The Justice for All Act was signed into law by President George W. Bush on October 30, 2004. The Act contained four major sections related to crime victims and the criminal justice process. Some purposes of the Act are to protect crime victims' rights, to eliminate the substantial backlog of DNA samples collected from crime scenes and convicted offenders, and to improve and expand the DNA testing capacity of federal, state, and local crime laboratories. As to the Crime Victims’ Rights Act, the CVRA enumerates eight specified rights for crime victims. Generally, the CVRA requires prosecutors to let victims know that they can seek the advice of an attorney about the rights established by the CVRA; it allows victims to file motions to reopen a plea or a sentence in certain circumstances; and mandates that victims have the right to be reasonably heard at any public proceeding involving release, plea, or sentencing. Either the victim or the government may assert the victim's rights in the district court and may file a petition with the court of appeals if not satisfied. The CVRA requires the Attorney General to designate a USDOJ administrative authority to investigate complaints about violations of crime victims' rights and to create sanctions for DOJ employees who fail to meet obligations to victims. However, the CVRA does not create a separate cause of action allowing victims to bring suit against the Federal government, nor is it intended to impair prosecutorial discretion in a case. The CVRA creates no attorney-client relationship between the victim and a representative of the USDOJ.
Why is any of this relevant to the Environmental Crimes Blog?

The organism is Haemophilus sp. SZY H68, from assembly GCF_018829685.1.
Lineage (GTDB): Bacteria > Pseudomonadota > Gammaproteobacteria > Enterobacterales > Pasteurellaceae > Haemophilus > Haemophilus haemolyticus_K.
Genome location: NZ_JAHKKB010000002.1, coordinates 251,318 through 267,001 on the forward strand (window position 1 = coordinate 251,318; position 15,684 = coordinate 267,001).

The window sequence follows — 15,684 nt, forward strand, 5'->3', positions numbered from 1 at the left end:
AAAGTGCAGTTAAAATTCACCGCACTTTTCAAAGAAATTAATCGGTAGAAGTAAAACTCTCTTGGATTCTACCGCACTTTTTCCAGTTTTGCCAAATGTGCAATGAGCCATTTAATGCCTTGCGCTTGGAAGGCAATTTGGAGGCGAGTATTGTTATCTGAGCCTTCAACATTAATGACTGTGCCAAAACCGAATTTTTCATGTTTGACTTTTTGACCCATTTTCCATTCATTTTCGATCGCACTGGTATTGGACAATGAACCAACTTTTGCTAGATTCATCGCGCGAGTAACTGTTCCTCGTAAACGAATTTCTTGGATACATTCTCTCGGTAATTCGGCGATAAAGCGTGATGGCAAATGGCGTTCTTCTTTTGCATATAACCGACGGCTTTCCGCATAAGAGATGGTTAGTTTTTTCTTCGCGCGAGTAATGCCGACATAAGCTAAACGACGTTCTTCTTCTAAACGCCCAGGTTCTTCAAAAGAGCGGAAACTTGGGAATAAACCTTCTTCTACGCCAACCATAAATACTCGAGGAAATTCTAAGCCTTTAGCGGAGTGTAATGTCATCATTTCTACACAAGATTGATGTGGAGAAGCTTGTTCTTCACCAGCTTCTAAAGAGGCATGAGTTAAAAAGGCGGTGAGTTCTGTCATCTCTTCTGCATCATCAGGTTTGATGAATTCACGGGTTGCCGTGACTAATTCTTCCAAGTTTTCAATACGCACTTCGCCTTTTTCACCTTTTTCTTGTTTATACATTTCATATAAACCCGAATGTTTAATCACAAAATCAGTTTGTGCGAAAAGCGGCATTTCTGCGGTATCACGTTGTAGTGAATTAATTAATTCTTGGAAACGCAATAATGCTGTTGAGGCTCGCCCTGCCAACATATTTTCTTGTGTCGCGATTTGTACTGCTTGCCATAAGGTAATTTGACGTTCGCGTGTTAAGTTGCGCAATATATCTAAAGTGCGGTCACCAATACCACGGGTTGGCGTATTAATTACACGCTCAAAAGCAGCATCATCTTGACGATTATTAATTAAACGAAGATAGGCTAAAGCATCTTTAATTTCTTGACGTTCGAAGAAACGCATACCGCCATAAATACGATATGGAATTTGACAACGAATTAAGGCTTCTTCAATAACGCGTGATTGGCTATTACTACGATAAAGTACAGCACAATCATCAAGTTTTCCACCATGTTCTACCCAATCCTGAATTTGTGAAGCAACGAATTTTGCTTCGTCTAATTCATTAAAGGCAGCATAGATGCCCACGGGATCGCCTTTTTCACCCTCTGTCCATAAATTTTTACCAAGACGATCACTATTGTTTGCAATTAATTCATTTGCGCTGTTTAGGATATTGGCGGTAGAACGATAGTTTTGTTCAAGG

On March 23, 2005, there was an explosion at the BP Products refinery in Texas City, Texas. Fifteen workers were killed, and more than 170 others were seriously injured. With permission from a federal judge to avoid notifying victims of plea discussions, federal prosecutors and BP worked out a deal and then submitted it to a District Court for approval. The agreement has a BP subsidiary pleading guilty to a violation of the Clean Air Act, calls for a $50,000,000.00 fine and sentences the oil giant to three years' probation. Twelve of the injured victims joined in a challenge to a plea bargain. The victims were ultimately granted a hearing, and filed 134 impact statements. The victims even made comments on the date BP entered its guilty plea. The District Court denied the victims’ request to reject the agreement, and the victims’ filed a mandamus petition with the Fifth Circuit Court of Appeals.
The Fifth Circuit granted the mandamus, in part because the Fifth Circuit was under a seventy-two (72) hour deadline. The Fifth Circuit ultimately held that the plea agreement violated the CVRA for two reasons: 1) the government filed sealed, ex parte motions when it should have conferred with the victims; 2) the District Court’s rationale of protecting BP from prejudicial media coverage was not sufficient to waive the victims’ rights under the CVRA. But, the Fifth Circuit did not grant the writ of mandamus because the victims had all been granted an opportunity to be heard: on the date in which BP entered its plea and through their supplemental briefs. An important, underlying factor in this case is the Fifth Circuit’s admonition that it leans very heavily upon the District Court to consider the victims rights. The Fifth Circuit expressed confidence that the District Court would “carefully consider [the victims’] objections and briefs as this matter proceeds” as the District Court now has to decide whether or not to accept the plea agreement.
The victims then asked the Supreme Court to delay the action on the plea agreement and contended that the plea deal is too lenient, and that it was worked out without any input from the victims in violation of the CVRA. What was at issue in the stay application was the standard of review to be applied by federal appeals courts when crime victims seek an order to compel a judge to uphold their rights under the CVRA.
On Wednesday, July 2, 2008, the US Supreme Court denied a request by the victims to stop a settlement in the case. The US Supreme Court's action means that the federal judge in Houston can now decide whether to give final approval of the plea deal.
You can read more about it at http://www.scotusblog.com/wp/a-plea-on-crime-victims-rights/
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